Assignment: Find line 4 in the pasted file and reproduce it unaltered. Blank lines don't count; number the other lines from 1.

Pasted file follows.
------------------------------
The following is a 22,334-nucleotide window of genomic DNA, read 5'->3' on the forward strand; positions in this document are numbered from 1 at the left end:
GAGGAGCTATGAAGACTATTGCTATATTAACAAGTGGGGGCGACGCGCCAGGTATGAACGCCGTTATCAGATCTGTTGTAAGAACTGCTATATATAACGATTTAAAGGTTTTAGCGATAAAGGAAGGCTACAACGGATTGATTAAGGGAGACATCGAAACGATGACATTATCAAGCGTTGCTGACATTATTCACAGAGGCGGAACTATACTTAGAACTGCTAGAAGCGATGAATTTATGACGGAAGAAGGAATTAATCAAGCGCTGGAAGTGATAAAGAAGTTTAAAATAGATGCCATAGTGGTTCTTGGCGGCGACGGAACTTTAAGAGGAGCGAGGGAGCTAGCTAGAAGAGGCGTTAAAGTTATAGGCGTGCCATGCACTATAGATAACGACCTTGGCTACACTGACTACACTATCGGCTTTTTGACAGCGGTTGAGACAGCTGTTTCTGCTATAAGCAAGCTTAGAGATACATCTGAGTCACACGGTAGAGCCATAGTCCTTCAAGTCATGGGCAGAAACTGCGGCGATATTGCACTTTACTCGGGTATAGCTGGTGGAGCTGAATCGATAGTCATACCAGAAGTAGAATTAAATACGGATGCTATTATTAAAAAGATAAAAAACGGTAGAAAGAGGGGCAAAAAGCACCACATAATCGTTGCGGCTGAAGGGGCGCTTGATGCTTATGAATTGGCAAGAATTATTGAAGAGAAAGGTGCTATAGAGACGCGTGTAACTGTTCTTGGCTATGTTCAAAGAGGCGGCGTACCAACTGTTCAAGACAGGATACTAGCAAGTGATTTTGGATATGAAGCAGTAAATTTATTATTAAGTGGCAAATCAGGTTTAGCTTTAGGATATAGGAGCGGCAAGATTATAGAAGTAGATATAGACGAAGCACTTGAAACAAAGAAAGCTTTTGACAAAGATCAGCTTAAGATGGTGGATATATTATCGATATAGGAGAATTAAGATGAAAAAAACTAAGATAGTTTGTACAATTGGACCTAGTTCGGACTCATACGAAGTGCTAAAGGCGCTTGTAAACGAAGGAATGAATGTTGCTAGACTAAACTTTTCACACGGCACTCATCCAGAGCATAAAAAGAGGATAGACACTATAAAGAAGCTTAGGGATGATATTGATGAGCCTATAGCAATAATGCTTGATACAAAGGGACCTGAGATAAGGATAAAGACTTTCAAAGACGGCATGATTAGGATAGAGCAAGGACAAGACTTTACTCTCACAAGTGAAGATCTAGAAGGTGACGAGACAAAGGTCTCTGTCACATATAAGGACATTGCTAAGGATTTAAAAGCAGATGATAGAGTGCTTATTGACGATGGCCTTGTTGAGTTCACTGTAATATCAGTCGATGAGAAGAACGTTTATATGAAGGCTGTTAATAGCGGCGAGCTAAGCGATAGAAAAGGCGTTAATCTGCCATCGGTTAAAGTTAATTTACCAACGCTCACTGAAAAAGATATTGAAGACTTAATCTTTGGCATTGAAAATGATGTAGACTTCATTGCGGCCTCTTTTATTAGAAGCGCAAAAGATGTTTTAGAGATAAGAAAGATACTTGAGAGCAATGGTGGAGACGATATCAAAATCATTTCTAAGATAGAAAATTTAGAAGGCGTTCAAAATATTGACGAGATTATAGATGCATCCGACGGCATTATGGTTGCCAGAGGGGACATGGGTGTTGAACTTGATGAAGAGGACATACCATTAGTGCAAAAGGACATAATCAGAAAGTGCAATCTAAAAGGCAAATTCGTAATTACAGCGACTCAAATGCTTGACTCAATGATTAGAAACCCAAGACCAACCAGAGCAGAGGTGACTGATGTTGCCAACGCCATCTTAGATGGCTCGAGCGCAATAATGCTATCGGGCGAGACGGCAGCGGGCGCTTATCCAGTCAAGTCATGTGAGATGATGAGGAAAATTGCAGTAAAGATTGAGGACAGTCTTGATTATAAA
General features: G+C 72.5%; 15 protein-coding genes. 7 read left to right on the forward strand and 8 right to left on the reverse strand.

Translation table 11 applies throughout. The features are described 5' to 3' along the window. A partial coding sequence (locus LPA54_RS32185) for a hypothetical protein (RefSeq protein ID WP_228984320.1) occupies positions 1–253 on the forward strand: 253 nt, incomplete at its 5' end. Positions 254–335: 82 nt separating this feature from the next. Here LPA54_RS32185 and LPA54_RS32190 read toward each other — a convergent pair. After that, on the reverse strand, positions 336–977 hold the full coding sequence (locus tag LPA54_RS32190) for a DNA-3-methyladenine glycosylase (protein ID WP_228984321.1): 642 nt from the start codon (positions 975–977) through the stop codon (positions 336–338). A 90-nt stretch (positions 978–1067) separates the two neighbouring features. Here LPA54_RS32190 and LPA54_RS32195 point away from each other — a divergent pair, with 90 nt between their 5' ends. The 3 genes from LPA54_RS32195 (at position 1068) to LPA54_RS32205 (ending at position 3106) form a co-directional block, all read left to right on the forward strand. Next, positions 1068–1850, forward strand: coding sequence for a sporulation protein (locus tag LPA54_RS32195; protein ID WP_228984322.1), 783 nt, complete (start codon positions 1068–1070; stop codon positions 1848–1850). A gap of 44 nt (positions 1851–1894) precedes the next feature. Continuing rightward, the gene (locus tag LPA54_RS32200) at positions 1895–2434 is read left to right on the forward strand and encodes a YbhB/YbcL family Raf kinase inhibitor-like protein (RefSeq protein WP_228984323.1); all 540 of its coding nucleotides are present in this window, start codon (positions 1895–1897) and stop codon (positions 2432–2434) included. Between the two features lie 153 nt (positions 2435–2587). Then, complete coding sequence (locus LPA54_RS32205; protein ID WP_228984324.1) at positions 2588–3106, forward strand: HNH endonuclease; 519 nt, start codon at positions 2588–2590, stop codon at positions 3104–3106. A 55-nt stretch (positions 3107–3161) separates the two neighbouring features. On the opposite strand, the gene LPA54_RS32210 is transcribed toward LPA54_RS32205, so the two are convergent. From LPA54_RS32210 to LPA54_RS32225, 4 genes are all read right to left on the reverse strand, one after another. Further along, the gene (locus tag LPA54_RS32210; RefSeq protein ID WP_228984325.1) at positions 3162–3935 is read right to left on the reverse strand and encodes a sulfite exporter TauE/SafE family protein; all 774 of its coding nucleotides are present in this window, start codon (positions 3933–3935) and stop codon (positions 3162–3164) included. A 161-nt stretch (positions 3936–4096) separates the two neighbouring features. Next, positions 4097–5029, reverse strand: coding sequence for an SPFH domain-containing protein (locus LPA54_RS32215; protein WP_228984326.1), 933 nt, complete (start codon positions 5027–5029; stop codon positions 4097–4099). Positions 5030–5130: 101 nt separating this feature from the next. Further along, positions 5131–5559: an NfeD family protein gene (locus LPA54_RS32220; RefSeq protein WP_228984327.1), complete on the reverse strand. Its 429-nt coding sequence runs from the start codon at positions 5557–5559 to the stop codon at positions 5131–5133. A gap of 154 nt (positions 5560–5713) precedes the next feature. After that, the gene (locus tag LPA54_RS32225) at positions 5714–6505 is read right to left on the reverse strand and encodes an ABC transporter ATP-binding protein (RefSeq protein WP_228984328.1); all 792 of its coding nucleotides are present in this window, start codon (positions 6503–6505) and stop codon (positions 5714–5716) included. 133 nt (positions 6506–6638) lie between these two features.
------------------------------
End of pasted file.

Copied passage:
Translation table 11 applies throughout. The features are described 5' to 3' along the window. A partial coding sequence (locus LPA54_RS32185) for a hypothetical protein (RefSeq protein ID WP_228984320.1) occupies positions 1–253 on the forward strand: 253 nt, incomplete at its 5' end. Positions 254–335: 82 nt separating this feature from the next. Here LPA54_RS32185 and LPA54_RS32190 read toward each other — a convergent pair. After that, on the reverse strand, positions 336–977 hold the full coding sequence (locus tag LPA54_RS32190) for a DNA-3-methyladenine glycosylase (protein ID WP_228984321.1): 642 nt from the start codon (positions 975–977) through the stop codon (positions 336–338). A 90-nt stretch (positions 978–1067) separates the two neighbouring features. Here LPA54_RS32190 and LPA54_RS32195 point away from each other — a divergent pair, with 90 nt between their 5' ends. The 3 genes from LPA54_RS32195 (at position 1068) to LPA54_RS32205 (ending at position 3106) form a co-directional block, all read left to right on the forward strand. Next, positions 1068–1850, forward strand: coding sequence for a sporulation protein (locus tag LPA54_RS32195; protein ID WP_228984322.1), 783 nt, complete (start codon positions 1068–1070; stop codon positions 1848–1850). A gap of 44 nt (positions 1851–1894) precedes the next feature. Continuing rightward, the gene (locus tag LPA54_RS32200) at positions 1895–2434 is read left to right on the forward strand and encodes a YbhB/YbcL family Raf kinase inhibitor-like protein (RefSeq protein WP_228984323.1); all 540 of its coding nucleotides are present in this window, start codon (positions 1895–1897) and stop codon (positions 2432–2434) included. Between the two features lie 153 nt (positions 2435–2587). Then, complete coding sequence (locus LPA54_RS32205; protein ID WP_228984324.1) at positions 2588–3106, forward strand: HNH endonuclease; 519 nt, start codon at positions 2588–2590, stop codon at positions 3104–3106. A 55-nt stretch (positions 3107–3161) separates the two neighbouring features. On the opposite strand, the gene LPA54_RS32210 is transcribed toward LPA54_RS32205, so the two are convergent. From LPA54_RS32210 to LPA54_RS32225, 4 genes are all read right to left on the reverse strand, one after another. Further along, the gene (locus tag LPA54_RS32210; RefSeq protein ID WP_228984325.1) at positions 3162–3935 is read right to left on the reverse strand and encodes a sulfite exporter TauE/SafE family protein; all 774 of its coding nucleotides are present in this window, start codon (positions 3933–3935) and stop codon (positions 3162–3164) included. A 161-nt stretch (positions 3936–4096) separates the two neighbouring features. Next, positions 4097–5029, reverse strand: coding sequence for an SPFH domain-containing protein (locus LPA54_RS32215; protein WP_228984326.1), 933 nt, complete (start codon positions 5027–5029; stop codon positions 4097–4099). Positions 5030–5130: 101 nt separating this feature from the next. Further along, positions 5131–5559: an NfeD family protein gene (locus LPA54_RS32220; RefSeq protein WP_228984327.1), complete on the reverse strand. Its 429-nt coding sequence runs from the start codon at positions 5557–5559 to the stop codon at positions 5131–5133. A gap of 154 nt (positions 5560–5713) precedes the next feature. After that, the gene (locus tag LPA54_RS32225) at positions 5714–6505 is read right to left on the reverse strand and encodes an ABC transporter ATP-binding protein (RefSeq protein WP_228984328.1); all 792 of its coding nucleotides are present in this window, start codon (positions 6503–6505) and stop codon (positions 5714–5716) included. 133 nt (positions 6506–6638) lie between these two features.